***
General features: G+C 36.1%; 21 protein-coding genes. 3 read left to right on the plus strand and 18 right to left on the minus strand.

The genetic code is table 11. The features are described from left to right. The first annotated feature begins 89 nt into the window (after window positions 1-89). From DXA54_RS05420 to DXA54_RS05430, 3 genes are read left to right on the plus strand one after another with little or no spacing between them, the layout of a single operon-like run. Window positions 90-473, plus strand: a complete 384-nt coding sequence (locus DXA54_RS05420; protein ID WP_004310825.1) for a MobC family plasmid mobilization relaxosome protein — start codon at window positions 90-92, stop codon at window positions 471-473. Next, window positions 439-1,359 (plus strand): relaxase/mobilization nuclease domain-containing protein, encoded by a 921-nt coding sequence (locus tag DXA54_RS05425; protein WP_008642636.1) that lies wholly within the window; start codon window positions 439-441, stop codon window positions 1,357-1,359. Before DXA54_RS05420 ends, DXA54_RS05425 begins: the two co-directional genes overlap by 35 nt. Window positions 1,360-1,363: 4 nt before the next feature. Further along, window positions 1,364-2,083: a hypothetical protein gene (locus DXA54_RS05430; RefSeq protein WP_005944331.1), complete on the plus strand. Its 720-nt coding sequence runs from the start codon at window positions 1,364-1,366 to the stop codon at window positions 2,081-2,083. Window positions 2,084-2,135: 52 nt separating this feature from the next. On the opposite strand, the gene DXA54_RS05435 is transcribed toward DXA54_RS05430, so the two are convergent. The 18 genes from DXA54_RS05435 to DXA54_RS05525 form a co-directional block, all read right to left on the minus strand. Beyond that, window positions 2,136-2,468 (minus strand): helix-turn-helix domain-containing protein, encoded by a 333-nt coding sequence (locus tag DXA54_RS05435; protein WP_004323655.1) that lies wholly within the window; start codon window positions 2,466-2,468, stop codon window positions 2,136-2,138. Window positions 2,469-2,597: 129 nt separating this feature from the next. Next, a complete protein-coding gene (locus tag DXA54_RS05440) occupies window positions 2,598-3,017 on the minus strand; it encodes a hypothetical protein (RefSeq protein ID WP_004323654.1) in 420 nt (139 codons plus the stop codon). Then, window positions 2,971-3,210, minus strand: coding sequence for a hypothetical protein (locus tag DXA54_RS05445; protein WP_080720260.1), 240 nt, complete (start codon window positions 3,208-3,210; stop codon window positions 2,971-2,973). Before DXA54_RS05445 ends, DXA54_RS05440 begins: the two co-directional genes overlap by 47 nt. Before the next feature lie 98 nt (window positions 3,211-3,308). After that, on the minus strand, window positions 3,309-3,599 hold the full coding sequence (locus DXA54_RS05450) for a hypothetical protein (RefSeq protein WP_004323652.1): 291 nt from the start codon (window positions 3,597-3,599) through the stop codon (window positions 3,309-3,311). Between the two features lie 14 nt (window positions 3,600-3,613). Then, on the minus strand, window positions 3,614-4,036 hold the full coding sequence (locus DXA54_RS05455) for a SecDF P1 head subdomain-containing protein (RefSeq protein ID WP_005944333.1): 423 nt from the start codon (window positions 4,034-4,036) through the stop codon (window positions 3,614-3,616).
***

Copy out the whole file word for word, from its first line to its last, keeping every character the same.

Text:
General features: G+C 36.1%; 21 protein-coding genes. 3 read left to right on the plus strand and 18 right to left on the minus strand.

The genetic code is table 11. The features are described from left to right. The first annotated feature begins 89 nt into the window (after window positions 1-89). From DXA54_RS05420 to DXA54_RS05430, 3 genes are read left to right on the plus strand one after another with little or no spacing between them, the layout of a single operon-like run. Window positions 90-473, plus strand: a complete 384-nt coding sequence (locus DXA54_RS05420; protein ID WP_004310825.1) for a MobC family plasmid mobilization relaxosome protein — start codon at window positions 90-92, stop codon at window positions 471-473. Next, window positions 439-1,359 (plus strand): relaxase/mobilization nuclease domain-containing protein, encoded by a 921-nt coding sequence (locus tag DXA54_RS05425; protein WP_008642636.1) that lies wholly within the window; start codon window positions 439-441, stop codon window positions 1,357-1,359. Before DXA54_RS05420 ends, DXA54_RS05425 begins: the two co-directional genes overlap by 35 nt. Window positions 1,360-1,363: 4 nt before the next feature. Further along, window positions 1,364-2,083: a hypothetical protein gene (locus DXA54_RS05430; RefSeq protein WP_005944331.1), complete on the plus strand. Its 720-nt coding sequence runs from the start codon at window positions 1,364-1,366 to the stop codon at window positions 2,081-2,083. Window positions 2,084-2,135: 52 nt separating this feature from the next. On the opposite strand, the gene DXA54_RS05435 is transcribed toward DXA54_RS05430, so the two are convergent. The 18 genes from DXA54_RS05435 to DXA54_RS05525 form a co-directional block, all read right to left on the minus strand. Beyond that, window positions 2,136-2,468 (minus strand): helix-turn-helix domain-containing protein, encoded by a 333-nt coding sequence (locus tag DXA54_RS05435; protein WP_004323655.1) that lies wholly within the window; start codon window positions 2,466-2,468, stop codon window positions 2,136-2,138. Window positions 2,469-2,597: 129 nt separating this feature from the next. Next, a complete protein-coding gene (locus tag DXA54_RS05440) occupies window positions 2,598-3,017 on the minus strand; it encodes a hypothetical protein (RefSeq protein ID WP_004323654.1) in 420 nt (139 codons plus the stop codon). Then, window positions 2,971-3,210, minus strand: coding sequence for a hypothetical protein (locus tag DXA54_RS05445; protein WP_080720260.1), 240 nt, complete (start codon window positions 3,208-3,210; stop codon window positions 2,971-2,973). Before DXA54_RS05445 ends, DXA54_RS05440 begins: the two co-directional genes overlap by 47 nt. Before the next feature lie 98 nt (window positions 3,211-3,308). After that, on the minus strand, window positions 3,309-3,599 hold the full coding sequence (locus DXA54_RS05450) for a hypothetical protein (RefSeq protein WP_004323652.1): 291 nt from the start codon (window positions 3,597-3,599) through the stop codon (window positions 3,309-3,311). Between the two features lie 14 nt (window positions 3,600-3,613). Then, on the minus strand, window positions 3,614-4,036 hold the full coding sequence (locus DXA54_RS05455) for a SecDF P1 head subdomain-containing protein (RefSeq protein ID WP_005944333.1): 423 nt from the start codon (window positions 4,034-4,036) through the stop codon (window positions 3,614-3,616).